Is that a giant mosquito??!!

It’s late spring in Tuscon and we’re about to transition into summer.  This means that a lot of insects have been making an appearance in the area recently.  In particular, we’ve been invaded by one type of insect that I get questions about all the time.  It’s one I can ID without even seeing it, based solely on the description of non-entomologists.  The question is always this:

“What is that big insect with the really long legs that looks like a giant mosquito?”

The follow up question is always this:

“Does it bite?”

In case an image isn’t jumping instantly to mind the way it does for me, this is the insect that people are asking about with this question:

crane fly top view

Crane fly, top view

crane fly side view

Crane fly, side view

This insect is a crane fly (Order: Diptera, Family: Tipulidae).  That means it is NOT a mosquito (Order: Diptera, Family: Culicidae)!  Crane flies are large, slender flies with long wings and very long legs.  In the Tucson area, they are often about 3/4 inches long and with legs over an inch long, but they can get even bigger in other locations in Arizona.  These are big flies!  They also have a V-shaped line on the thorax and large large compound eyes.

I’ll admit that they do look a lot like mosquitoes, but there are several key differences.  The size is a big consideration.  Crane flies are often really big flies while most mosquitoes are, at best, medium sized flies.  Even if you’re looking at one of the smaller crane flies, one that is in the mosquito size range, there are several key differences to look for.  The mouthparts are all wrong.  Look at this photo of the crane fly, zoomed in to focus on it’s mouthparts:

Crane fly mouthparts

Crane fly mouthparts

Notice how there’s no long, needle-like mouthpart?  Mosquitoes use their proboscis to pierce the skin of their victims to suck their blood.  Crane flies, on the other hand, eat nectar or don’t eat at all.  As a result, they have thicker, blunt mouthparts with all kinds of crazy looking doodads sticking off them or no mouthparts at all.  (In answer to question 2 above, no, they don’t bite!)  And if that isn’t enough to convince you they’re not mosquitoes, take a good look at the wings.  Crane flies have smooth, membranous wings with no scales while mosquitoes usually have scales along the wing veins.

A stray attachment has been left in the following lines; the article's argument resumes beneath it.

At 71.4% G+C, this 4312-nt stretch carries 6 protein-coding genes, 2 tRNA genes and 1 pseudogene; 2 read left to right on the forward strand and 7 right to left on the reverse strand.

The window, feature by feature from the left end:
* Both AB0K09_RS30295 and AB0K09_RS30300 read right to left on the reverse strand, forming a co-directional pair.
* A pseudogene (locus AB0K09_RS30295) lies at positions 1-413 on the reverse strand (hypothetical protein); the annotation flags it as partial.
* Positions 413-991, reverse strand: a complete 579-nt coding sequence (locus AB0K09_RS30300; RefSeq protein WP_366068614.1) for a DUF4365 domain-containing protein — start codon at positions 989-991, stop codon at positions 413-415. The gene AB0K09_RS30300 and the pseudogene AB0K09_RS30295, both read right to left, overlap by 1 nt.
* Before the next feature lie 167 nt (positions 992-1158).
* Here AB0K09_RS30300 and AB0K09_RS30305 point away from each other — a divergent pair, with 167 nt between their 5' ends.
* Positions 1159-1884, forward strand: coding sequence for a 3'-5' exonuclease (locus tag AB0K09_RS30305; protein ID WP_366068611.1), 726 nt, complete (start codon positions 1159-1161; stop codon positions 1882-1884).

Crane fly larvae have a special place in my heart because several species have aquatic larvae, though many species live in the soil.  They’re really pretty disgusting looking, but that just makes me more fascinated with them.  Take a look at the larva in the image below and see if you can figure out why they’ve earned the common name leatherback.

Crane fly larva

Crane fly larva

Crane fly larvae have distinct heads that are often nestled down into the thorax and are hard to see (case in point: the head is on the left side of this larva).  The back ends are particularly interesting.  They have a ring of fleshy projections, often looking like tentacles, that surround the pores they use to breathe, their spiracles.  These tentacles make these really huge, fleshy larvae look extra awesome!  Unfortunately, I have never figured out what the insects use those lobes for beyond their usefulness in species identification.

I wanted to finish by mentioning one other structure that is very visible on crane flies.  Like all flies, crane flies have only 2 wings.  But did you notice those little knobby things where the hind wings would be?  If not, take a look at a zoomed-in image of them here:

Crane fly halteres

Crane fly halteres. Notice also the v shape on the thorax!

Those structures are called halteres.  Halteres are the remnants of the hind pair of wings and have been modified into new structures.  They are thought to be very important during flight, acting like a gyroscope to tell the fly how it is oriented in the air.  Crane fly halteres are very large and often highly visible due to the way the flies hold their wings out at rest – they’re an excellent fly to  illustrate these structures.  The next time you see a fly, take a close look and see if you can find the halteres!  They may be very small, but almost all flies have them.  Those tiny little wing nubs are likely why flies are such amazing fliers and responsible for their mid-air acrobatics, so they’re very important structures.

Next up is a series of posts on building a pond to attract aquatic insects, so check back in to learn all about my experiences building my pond.  Perhaps you’ll even be inspired to build your own!


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